Java travel blog — The wonderful backpacking trip for exploring Java Island, Indonesia
The biggest reward for attempting to reach the volcano’s top is the opportunity to view the majestic blue flames generated by ignited sulfuric gas. This is also one of the most remarkable experiences I had while exploring Java.
Although not the most popular tourist destination in Indonesia, Java has a number of natural wonders that are sometimes missed owing to the allure of the adjacent island of Bali. The population of the country’s third-biggest island exceeds 141 million, making it the most populous island on the planet. That doesn’t imply you’re up for a busy city excursion.
In Yogyakarta, we took a quick visit to the world-famous Borobudur temple complex. Built twelve centuries ago, it is still the world’s biggest Buddhist temple and has been designated a UNESCO World Heritage Site. While in Yogyakarta, don’t forget to treat your taste buds to some chicken satay from one of the numerous friendly street vendors. Java is often regarded as the greatest spot in Indonesia to sample the dish. The Indonesian variant of fried rice, known as nasi goreng, is also a must-try.
The early bird gets the worm
From Yogyakarta, the next obvious step is to go east towards Mount Bromo, which is part of the Tenggen Massif. Although automobiles and buses will get you there, we correctly predicted that taking the train would be the most pleasant option. Despite the fact that it took up a significant portion of our day, the seats were comfortable, and we were fortunate to be placed in a very empty and extremely peaceful cabin. Trains will only take you as far as Probolinggo. To go closer to the volcano, you’d have to take a bus or van for an hour and a half, which is a windy but not unpleasant journey.
Tours to the viewpoint and the volcano’s foot usually begin around 3 a.m. A jeep will pick you up at your hotel and take you there. Because there are a limited number of hotels and guest homes, you should make your bookings well in advance during peak season.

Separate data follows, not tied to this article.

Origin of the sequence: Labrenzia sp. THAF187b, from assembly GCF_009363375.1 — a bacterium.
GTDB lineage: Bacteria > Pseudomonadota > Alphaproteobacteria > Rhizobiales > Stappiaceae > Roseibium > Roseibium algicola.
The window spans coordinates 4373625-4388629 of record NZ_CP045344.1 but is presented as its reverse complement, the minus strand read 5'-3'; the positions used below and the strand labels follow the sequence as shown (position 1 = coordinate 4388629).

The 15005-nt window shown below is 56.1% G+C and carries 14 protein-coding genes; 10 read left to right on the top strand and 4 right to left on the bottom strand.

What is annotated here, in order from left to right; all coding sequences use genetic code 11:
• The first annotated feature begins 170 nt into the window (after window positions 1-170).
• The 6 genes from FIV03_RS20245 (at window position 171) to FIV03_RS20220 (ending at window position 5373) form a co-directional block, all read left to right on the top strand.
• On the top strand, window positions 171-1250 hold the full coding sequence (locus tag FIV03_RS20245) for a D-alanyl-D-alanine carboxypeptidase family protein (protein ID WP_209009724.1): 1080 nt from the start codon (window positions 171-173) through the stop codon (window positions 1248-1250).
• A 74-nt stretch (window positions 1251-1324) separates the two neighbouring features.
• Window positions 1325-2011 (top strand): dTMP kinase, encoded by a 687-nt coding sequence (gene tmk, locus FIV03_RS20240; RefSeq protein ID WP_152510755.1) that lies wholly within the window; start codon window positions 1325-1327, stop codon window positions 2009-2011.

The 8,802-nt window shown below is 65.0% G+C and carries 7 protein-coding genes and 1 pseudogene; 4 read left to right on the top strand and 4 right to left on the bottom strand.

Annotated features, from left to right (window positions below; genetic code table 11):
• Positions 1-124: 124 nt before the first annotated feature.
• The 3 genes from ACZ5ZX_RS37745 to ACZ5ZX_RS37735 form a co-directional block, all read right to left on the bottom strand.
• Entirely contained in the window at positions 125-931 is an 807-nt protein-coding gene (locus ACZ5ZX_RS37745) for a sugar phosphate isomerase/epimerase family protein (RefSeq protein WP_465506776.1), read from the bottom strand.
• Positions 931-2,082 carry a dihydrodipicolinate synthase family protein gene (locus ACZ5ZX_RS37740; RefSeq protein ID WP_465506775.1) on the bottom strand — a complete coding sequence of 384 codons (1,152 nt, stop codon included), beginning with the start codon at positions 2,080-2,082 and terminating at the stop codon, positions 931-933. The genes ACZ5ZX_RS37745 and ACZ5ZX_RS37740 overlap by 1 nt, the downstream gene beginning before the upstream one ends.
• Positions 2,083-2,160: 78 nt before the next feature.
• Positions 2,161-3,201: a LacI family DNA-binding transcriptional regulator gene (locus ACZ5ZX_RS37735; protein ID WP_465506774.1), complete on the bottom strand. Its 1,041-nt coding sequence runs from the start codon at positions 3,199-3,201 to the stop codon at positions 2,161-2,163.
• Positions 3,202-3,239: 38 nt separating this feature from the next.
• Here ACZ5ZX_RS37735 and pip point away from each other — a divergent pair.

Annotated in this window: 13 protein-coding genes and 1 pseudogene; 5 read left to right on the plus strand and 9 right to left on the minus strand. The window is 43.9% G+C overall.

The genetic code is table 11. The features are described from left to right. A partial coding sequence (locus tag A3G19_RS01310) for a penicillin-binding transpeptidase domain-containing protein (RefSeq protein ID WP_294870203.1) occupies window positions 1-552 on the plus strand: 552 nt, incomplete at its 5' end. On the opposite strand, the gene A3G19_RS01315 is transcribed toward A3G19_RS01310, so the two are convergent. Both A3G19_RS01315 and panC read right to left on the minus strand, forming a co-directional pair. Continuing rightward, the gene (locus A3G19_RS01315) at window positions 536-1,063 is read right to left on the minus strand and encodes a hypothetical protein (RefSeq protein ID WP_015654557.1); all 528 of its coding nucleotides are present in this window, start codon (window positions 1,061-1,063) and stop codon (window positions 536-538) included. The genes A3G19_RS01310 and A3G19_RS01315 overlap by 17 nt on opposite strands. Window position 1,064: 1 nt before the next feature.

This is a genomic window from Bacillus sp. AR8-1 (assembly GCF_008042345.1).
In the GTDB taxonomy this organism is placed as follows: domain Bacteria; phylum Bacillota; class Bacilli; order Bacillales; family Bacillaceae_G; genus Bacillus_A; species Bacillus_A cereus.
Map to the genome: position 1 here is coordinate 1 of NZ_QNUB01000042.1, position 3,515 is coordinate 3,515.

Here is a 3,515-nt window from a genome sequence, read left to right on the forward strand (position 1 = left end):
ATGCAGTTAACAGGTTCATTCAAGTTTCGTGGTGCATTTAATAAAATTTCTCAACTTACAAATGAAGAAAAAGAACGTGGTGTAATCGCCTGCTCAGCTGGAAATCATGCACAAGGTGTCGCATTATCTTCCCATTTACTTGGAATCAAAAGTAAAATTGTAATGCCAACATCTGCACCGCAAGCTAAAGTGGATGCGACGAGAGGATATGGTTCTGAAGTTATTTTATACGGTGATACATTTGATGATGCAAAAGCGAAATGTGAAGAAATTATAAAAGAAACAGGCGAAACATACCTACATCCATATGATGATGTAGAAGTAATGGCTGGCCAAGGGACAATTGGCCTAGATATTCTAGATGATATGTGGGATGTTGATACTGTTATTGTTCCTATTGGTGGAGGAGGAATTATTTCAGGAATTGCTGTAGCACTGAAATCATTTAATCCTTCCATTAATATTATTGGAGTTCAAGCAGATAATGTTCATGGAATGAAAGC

Walking to the lookout is another alternative. Needless to say, this will take a little longer, so set your alarm for as early as 1AM, like we did. It is critical to understand that there are two opposing perspectives. The one most tour operators will take you to is the newest, from which you can capture stunning photos of Mount Bromo. We chose option number two, which is more calmer, more serene, and as gorgeous, but also needs a little uphill climb.
Leaving early allows you to witness the sun rise from behind the distant mountain range and see the clouds melt away around the volcano, which is an incredible scene. Early dawn is also when the volcano is most active, as seen by the heavy smoke pouring in the air. It makes an excellent time-lapse video for those of us who enjoy photography. Set up your camera, have a seat, and enjoy the scenery as Mother Nature does all of the work.
As you approach closer to the mountain, you’ll reach the limit of where tour companies’ jeeps can carry you. From there, you may still get on the back of a motorcycle or a horse for the following section. The motorbike will have to leave you off at the volcano’s base, whereas the horse will be able to transport you up the most difficult section of the trip. However, even the horse will have to retire at the foot of the staircase, which was erected halfway up the mountain to make the hardest section more accessible.